Immigration, Refugees and Citizenship Canada (“IRCC”) has announced that the International Experience Canada (“IEC”) program will re-open on December 9, 2019. From this date, persons wanting to access the program may submit an online profile to IRCC. The program will then complete random draws, by country. Applicants drawn and issued an ‘Invitation to Apply’ may apply for the program, following the timeline and requirements set out by IRCC. Application fees have increased and are now $153 CAD per application, in comparison to the previous fee of $150 CAD.
In order to participate in the IEC program, an applicant’s country of citizenship must have entered into an IEC Agreement with Canada. If the Applicant’s home country does not have this agreement with Canada, the Applicant may be able to use a recognized organization to access the program. For example, US citizens cannot participate directly in the IEC program. However, they are able to participate by using a recognized organization, such as SWAP.
Each country and recognized organization have their own criteria that the applicant must meet, such as: age, number of participations, and which program(s) applicants may qualify under. The minimum age requirement for participation is 18 and in most cases, applicants are eligible for a work permit of at least 12 months. The maximum age of participation is 30 to 35, depending on the country.
The IEC program has three categories available: Working Holiday, Young Professional and International Co-op. Not all countries offer all three categories. Applicants who participate under the working holiday category will receive an open work permit which they can use to work at essentially any job in Canada, in any province. Applicants who participate in the young professional category or the international co-op program will receive an employer-specific work permit. For those categories, the applicant must have pre-arranged employment in Canada. The Canadian employer would need to complete the online Offer of Employment to a Foreign National Exempt from an LMIA and pay the required $230 compliance fee. The employer would then provide the applicant with a copy of the Offer of Employment ‘A number’ and the payment receipt, which the applicant would then submit to IRCC with their IEC application. If applying under the young professional category, applicants must ensure the position they are offered in Canada is high skilled. A semi-skilled level position may be considered in some instances. We note that for international co-op’s, the position must be directly related to the student’s field of studies.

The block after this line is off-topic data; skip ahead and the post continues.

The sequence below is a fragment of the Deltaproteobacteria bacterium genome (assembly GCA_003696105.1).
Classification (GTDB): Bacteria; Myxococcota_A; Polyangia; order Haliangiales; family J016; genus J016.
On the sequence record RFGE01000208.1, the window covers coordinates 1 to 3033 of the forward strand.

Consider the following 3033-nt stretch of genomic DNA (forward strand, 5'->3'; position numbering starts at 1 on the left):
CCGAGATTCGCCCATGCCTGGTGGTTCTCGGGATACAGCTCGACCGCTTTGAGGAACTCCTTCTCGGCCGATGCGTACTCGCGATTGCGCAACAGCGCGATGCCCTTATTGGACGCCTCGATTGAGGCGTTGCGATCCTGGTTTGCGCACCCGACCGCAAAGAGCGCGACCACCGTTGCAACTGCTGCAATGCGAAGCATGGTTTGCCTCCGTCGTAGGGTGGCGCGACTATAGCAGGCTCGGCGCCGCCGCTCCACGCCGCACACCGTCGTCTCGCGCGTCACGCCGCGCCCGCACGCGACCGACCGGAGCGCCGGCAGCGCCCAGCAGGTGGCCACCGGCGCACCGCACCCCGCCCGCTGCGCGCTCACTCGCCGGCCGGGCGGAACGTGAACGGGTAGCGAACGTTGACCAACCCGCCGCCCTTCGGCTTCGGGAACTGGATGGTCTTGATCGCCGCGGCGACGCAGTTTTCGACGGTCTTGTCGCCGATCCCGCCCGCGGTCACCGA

The IEC program can be very helpful to companies when hiring young foreign workers in Canada, especially in situations where an LMIA may not be suitable.
If you have any questions about this topic or any other questions relating to workplace law, please do not hesitate to contact a Mathews Dinsdale lawyer.